That said, I could not find much on how to install WebScarab. It is older, with no clear install instructions, other than here’s the zip file, install it. WebScarab is written in java, so you can run it from Terminal. I could not figure out how to put it into a launcher.
This historical page is now part of the OWASP archive.
This page contains content that is outdated and is no longer being maintained. It is provided as a courtesy for individuals who are still using these technologies. This page may contain URLs that were once valid but may now link to sites or pages that no longer exist.
Please use the newer Edition(s) like OWASP Zed Attack Proxy Project
This is not the most helpful message from the Getting Started page. Just ignore it.
- Download the zip file: Using the above link, found the zip file here. So I downloaded the zip file, but there’s no installation files nor instructions.
- Unzip it: From the downloads screen, right clicked and opened with Archive manager. Tried extracting to /opt but did not have permissions, so extracted to Desktop.
- Ant it: Got stuck. Then I found these instructions on how to get the package straight from Git. These instructions are written by Rogan Dawes, who wrote WebScarab. There is also his quickstart guide.
$ git clone git://dawes.za.net/webscarab.git
$ ant build
$ java -jar webscarab.jar
Open a Terminal and navigate to Desktop and then to the directory OWASP-WebScarab-master: The git clone went well, but I had to install ant.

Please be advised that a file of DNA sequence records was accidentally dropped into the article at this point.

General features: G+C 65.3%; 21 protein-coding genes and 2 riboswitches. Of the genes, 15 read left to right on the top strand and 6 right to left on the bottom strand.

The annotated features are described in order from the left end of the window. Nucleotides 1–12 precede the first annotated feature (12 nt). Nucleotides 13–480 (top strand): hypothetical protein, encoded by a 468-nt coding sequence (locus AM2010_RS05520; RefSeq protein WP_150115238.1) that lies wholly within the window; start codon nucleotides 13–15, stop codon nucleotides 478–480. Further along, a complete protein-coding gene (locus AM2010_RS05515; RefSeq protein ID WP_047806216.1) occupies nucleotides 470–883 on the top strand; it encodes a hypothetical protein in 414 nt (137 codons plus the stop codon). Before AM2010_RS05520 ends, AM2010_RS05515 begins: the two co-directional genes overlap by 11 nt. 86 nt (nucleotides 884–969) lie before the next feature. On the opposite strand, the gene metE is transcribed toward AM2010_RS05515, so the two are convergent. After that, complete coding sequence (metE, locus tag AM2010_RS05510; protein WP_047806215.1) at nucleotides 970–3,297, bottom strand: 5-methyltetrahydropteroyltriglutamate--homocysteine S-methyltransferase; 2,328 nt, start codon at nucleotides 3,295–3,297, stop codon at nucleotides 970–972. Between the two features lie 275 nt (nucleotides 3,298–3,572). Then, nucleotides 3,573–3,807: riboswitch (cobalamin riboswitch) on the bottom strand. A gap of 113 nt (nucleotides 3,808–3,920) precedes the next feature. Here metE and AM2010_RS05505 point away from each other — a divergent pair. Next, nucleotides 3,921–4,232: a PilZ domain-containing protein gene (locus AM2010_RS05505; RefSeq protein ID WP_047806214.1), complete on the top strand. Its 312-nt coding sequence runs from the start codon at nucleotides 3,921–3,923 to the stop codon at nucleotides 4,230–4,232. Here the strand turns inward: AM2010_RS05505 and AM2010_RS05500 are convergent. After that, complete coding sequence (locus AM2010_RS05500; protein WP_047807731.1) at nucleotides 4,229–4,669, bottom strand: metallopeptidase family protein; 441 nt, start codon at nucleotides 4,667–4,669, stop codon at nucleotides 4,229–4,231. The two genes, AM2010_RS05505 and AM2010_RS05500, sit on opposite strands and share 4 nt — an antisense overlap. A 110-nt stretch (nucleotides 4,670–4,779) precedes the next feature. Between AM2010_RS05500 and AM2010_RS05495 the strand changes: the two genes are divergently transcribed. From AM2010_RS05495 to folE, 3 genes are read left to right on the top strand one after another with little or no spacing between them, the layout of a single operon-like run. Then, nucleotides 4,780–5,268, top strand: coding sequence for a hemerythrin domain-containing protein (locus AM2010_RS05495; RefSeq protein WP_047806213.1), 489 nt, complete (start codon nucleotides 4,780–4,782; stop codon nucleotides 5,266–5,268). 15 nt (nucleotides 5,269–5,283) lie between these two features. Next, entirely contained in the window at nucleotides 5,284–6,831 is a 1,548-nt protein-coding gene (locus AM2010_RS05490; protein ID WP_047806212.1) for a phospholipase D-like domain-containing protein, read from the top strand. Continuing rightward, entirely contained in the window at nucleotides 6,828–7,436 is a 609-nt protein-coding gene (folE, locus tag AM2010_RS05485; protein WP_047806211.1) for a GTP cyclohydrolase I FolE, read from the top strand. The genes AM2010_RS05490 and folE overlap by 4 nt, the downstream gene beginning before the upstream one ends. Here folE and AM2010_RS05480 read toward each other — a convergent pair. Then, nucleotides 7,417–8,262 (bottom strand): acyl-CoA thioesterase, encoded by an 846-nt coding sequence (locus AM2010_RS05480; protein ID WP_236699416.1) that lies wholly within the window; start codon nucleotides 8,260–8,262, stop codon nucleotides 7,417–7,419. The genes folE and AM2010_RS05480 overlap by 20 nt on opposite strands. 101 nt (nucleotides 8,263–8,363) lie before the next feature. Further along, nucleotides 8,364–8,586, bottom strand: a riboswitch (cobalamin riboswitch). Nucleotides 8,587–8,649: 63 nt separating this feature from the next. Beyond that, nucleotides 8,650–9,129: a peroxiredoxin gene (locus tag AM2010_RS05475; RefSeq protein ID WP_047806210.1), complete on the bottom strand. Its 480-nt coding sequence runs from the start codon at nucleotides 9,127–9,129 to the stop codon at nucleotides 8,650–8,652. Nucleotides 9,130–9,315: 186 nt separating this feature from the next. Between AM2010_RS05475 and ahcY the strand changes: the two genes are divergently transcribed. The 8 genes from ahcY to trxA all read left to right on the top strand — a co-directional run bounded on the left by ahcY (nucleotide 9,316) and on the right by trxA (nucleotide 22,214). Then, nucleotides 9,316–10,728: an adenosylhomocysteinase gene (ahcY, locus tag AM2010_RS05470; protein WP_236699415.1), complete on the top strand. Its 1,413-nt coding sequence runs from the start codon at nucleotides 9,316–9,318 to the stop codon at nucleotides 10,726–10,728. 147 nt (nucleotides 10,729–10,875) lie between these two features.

$ ant build
The program ‘ant’ is currently not installed. You can install it by typing: sudo apt install ant
$ sudo apt install ant
- Run it: Did the java jar command and WebScarab displayed its logo and popped up on my screen. Yay! Keep this Terminal open, as this will tell you the status of WebScarab. If you close it so will WebScarab.
- In WebScarab, click on the proxy tab, ensure that your proxy is set to 127.0.0.1 port 8008. This is default.
- In your browser, change your proxy to the one in WebScarab. For Firefox, Preferences > Advanced > Network > Connections > settings button, change from “No Proxy” to “Manual proxy configuration”. Configure your web proxy to match the one in WebScarab, which is 127.0.0.1 port 8008 > Ok
- Back to WebScarab, click the Spider tab. Enter your URL into Allowed Domains
- In your browser, type in your domain, hit enter. you should see WebScarab start collecting data. After the page loads you can then play around with WebScarab. You should also see the Terminal change.
- There are also Youtube videos on the process.
I tried to figure out a way to make WebScarab a launcher icon, but gave up. Maybe later. Apparently you need to install gnome-panels to do this.